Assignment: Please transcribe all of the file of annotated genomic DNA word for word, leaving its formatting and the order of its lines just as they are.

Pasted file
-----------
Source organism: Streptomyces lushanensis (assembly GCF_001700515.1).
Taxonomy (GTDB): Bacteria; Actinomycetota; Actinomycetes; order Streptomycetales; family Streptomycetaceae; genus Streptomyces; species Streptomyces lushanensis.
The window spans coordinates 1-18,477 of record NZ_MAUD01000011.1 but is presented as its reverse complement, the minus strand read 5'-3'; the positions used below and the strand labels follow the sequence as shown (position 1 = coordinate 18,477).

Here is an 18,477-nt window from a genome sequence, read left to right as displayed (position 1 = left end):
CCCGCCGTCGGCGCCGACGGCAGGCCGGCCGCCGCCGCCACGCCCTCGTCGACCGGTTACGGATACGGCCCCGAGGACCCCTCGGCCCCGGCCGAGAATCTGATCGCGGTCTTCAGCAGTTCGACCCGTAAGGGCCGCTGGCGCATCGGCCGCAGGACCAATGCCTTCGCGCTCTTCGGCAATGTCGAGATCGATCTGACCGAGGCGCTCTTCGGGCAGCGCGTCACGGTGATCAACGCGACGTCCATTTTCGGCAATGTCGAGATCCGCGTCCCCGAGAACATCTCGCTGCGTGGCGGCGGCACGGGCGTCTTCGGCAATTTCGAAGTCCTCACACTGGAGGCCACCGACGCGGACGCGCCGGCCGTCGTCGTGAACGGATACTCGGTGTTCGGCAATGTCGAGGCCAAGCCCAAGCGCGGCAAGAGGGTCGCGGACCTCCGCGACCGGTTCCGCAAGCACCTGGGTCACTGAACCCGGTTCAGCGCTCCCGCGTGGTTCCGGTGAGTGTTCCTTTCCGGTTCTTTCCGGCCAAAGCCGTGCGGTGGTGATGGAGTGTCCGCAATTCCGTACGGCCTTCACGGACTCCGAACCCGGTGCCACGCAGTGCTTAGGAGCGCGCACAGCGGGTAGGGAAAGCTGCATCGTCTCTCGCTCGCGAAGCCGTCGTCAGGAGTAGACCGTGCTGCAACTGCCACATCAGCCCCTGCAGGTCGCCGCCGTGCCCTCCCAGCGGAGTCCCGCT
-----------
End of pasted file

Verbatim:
Source organism: Streptomyces lushanensis (assembly GCF_001700515.1).
Taxonomy (GTDB): Bacteria; Actinomycetota; Actinomycetes; order Streptomycetales; family Streptomycetaceae; genus Streptomyces; species Streptomyces lushanensis.
The window spans coordinates 1-18,477 of record NZ_MAUD01000011.1 but is presented as its reverse complement, the minus strand read 5'-3'; the positions used below and the strand labels follow the sequence as shown (position 1 = coordinate 18,477).

Here is an 18,477-nt window from a genome sequence, read left to right as displayed (position 1 = left end):
CCCGCCGTCGGCGCCGACGGCAGGCCGGCCGCCGCCGCCACGCCCTCGTCGACCGGTTACGGATACGGCCCCGAGGACCCCTCGGCCCCGGCCGAGAATCTGATCGCGGTCTTCAGCAGTTCGACCCGTAAGGGCCGCTGGCGCATCGGCCGCAGGACCAATGCCTTCGCGCTCTTCGGCAATGTCGAGATCGATCTGACCGAGGCGCTCTTCGGGCAGCGCGTCACGGTGATCAACGCGACGTCCATTTTCGGCAATGTCGAGATCCGCGTCCCCGAGAACATCTCGCTGCGTGGCGGCGGCACGGGCGTCTTCGGCAATTTCGAAGTCCTCACACTGGAGGCCACCGACGCGGACGCGCCGGCCGTCGTCGTGAACGGATACTCGGTGTTCGGCAATGTCGAGGCCAAGCCCAAGCGCGGCAAGAGGGTCGCGGACCTCCGCGACCGGTTCCGCAAGCACCTGGGTCACTGAACCCGGTTCAGCGCTCCCGCGTGGTTCCGGTGAGTGTTCCTTTCCGGTTCTTTCCGGCCAAAGCCGTGCGGTGGTGATGGAGTGTCCGCAATTCCGTACGGCCTTCACGGACTCCGAACCCGGTGCCACGCAGTGCTTAGGAGCGCGCACAGCGGGTAGGGAAAGCTGCATCGTCTCTCGCTCGCGAAGCCGTCGTCAGGAGTAGACCGTGCTGCAACTGCCACATCAGCCCCTGCAGGTCGCCGCCGTGCCCTCCCAGCGGAGTCCCGCT